Mayor urges patience as extent of flood damage unfolds
IT HAS been almost a month since the Gladstone region was hammered by the aftermath of ex-tropical cyclone Oswald.
And when it comes to the clean-up, there's still a long way to go.
Gladstone Mayor Gail Sellers said there was still extensive damage to roads in the region.
All up, she said, the damage bill would be about $80 million.
"We were lucky that a lot of roads weren't as badly damaged as we initially thought," she said.
However, many gravel roads remained closed.
"The best advice I can give people is to check out the road report on the council website," Cr Sellers said.
"Then, when you get to the area, observe the speed limit and drive to the conditions."
Cr Sellers said all beaches remained closed as the council awaited water testing results.
"The testing is being done in Brisbane and obviously the labs are very busy after the flood event," she said.
"I request that people don't swim, because this is a health issue."
Cr Sellers said beaches at Agnes Water and 1770 had sustained the worst of the damage.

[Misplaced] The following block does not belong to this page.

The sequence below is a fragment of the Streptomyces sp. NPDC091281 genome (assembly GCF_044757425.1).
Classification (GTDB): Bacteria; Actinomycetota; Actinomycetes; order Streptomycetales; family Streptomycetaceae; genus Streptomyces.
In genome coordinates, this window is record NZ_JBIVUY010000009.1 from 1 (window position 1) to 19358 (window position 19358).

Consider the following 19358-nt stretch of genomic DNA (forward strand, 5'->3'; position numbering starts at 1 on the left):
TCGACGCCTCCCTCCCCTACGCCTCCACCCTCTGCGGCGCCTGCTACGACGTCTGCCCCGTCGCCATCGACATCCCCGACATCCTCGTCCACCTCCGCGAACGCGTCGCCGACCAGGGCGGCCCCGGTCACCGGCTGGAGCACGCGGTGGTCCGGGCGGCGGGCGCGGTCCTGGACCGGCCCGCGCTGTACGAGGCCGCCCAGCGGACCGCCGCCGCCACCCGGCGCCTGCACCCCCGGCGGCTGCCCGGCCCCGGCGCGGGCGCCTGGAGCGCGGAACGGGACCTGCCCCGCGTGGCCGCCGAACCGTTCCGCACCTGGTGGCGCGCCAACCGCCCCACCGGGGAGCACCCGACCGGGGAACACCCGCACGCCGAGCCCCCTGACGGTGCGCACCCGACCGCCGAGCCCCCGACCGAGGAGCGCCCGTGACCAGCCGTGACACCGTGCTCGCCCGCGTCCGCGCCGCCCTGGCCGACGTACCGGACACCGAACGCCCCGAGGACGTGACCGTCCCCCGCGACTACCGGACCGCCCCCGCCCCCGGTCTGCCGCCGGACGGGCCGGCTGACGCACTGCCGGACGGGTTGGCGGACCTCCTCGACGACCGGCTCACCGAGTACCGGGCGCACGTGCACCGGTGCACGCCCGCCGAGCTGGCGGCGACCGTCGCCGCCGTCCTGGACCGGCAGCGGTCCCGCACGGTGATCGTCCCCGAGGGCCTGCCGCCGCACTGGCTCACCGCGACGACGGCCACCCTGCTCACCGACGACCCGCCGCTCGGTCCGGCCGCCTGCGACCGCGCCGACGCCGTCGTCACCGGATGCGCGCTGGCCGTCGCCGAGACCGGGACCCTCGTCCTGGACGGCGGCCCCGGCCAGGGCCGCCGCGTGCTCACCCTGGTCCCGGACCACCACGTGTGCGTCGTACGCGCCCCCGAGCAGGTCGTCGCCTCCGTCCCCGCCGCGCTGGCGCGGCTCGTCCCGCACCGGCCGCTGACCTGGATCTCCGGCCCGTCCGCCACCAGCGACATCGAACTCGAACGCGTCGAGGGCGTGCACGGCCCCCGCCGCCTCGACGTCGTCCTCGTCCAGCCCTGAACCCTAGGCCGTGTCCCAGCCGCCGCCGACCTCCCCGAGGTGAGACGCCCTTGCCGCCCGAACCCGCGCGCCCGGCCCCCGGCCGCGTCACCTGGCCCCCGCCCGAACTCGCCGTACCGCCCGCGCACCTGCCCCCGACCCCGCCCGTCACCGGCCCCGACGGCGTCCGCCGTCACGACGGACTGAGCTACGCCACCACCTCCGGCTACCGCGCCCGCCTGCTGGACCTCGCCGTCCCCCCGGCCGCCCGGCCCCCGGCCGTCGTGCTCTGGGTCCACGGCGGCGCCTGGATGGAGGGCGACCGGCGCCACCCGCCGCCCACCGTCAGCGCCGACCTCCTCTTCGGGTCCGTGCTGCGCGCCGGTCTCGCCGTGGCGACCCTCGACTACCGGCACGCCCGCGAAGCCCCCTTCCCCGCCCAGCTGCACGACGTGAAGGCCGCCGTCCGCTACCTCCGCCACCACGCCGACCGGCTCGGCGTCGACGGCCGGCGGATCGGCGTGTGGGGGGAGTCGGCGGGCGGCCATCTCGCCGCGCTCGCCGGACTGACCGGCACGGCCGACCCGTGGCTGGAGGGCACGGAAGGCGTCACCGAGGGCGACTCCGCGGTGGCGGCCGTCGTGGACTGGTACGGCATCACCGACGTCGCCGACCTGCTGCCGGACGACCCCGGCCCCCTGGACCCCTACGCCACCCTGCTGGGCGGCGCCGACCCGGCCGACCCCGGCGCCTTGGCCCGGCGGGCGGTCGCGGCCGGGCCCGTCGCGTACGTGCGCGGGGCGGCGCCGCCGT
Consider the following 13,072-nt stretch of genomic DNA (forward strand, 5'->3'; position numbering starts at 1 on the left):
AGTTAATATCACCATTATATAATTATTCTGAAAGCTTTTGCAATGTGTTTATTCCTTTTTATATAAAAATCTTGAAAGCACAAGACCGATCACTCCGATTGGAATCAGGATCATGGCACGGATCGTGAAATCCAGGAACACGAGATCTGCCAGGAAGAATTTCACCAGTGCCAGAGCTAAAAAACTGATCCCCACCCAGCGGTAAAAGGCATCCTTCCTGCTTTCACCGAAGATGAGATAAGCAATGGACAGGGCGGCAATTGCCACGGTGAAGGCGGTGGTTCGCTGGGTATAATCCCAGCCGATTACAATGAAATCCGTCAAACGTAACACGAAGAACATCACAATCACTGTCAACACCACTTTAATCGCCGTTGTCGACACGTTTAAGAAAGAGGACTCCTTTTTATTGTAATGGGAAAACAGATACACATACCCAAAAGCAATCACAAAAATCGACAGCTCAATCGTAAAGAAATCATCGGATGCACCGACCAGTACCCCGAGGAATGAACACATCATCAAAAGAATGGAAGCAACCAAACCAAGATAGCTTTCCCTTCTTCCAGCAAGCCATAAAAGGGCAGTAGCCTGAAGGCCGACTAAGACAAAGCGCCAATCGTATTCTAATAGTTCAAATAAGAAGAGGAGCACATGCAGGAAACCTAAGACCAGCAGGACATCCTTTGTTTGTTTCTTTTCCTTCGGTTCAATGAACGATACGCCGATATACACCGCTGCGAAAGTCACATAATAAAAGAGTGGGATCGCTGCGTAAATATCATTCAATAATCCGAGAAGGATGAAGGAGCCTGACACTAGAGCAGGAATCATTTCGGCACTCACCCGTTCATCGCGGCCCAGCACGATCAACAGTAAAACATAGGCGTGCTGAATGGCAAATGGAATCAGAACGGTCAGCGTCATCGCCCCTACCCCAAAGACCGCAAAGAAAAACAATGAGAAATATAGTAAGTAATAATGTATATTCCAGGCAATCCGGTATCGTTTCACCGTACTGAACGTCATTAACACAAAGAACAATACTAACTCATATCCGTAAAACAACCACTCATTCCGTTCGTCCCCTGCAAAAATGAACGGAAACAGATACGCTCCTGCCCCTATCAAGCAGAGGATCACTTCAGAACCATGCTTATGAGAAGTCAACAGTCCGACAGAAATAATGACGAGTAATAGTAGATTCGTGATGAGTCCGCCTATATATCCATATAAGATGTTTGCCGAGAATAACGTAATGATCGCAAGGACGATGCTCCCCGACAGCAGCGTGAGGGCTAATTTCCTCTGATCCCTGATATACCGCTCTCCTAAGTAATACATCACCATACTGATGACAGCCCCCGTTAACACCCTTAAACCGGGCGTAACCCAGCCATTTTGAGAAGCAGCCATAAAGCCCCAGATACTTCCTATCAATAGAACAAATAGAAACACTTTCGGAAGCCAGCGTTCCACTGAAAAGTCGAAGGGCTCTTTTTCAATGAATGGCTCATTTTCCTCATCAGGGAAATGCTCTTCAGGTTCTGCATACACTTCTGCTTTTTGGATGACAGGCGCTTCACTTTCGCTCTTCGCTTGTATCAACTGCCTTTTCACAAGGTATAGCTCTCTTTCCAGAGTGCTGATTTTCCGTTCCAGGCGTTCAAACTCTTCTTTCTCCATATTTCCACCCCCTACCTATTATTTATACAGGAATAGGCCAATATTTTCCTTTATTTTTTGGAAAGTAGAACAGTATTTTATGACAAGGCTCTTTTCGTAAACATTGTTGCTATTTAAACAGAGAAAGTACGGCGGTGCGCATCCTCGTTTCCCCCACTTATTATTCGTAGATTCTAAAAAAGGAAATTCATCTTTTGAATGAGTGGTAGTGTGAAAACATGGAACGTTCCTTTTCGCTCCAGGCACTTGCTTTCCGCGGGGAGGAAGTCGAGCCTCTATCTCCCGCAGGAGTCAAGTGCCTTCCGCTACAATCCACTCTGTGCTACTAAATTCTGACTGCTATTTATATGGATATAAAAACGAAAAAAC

"All the beaches have had a lot of impact from floating debris," she said.
"We'll try and remove some of it as it's all above the high tide mark."
Play equipment in the region also copped a beating from the torrential rain and huge wind gusts.
"We have 15 playgrounds across the region bunted off because they need replacement soft fall," Cr Sellers said.
"There's a shortage at the moment of lots of resources."
Cr Sellers said affected playground equipment would have to be replaced at Lowmead Park and Lions Park, Boyne Island.
But overall, the region has made it through the flood fairly well.
"All the volunteers have been really good," she said. "I ask people to be patient - we'll get to it eventually.
"Overall, the community has been very supportive and here at council, we're doing as much as we can."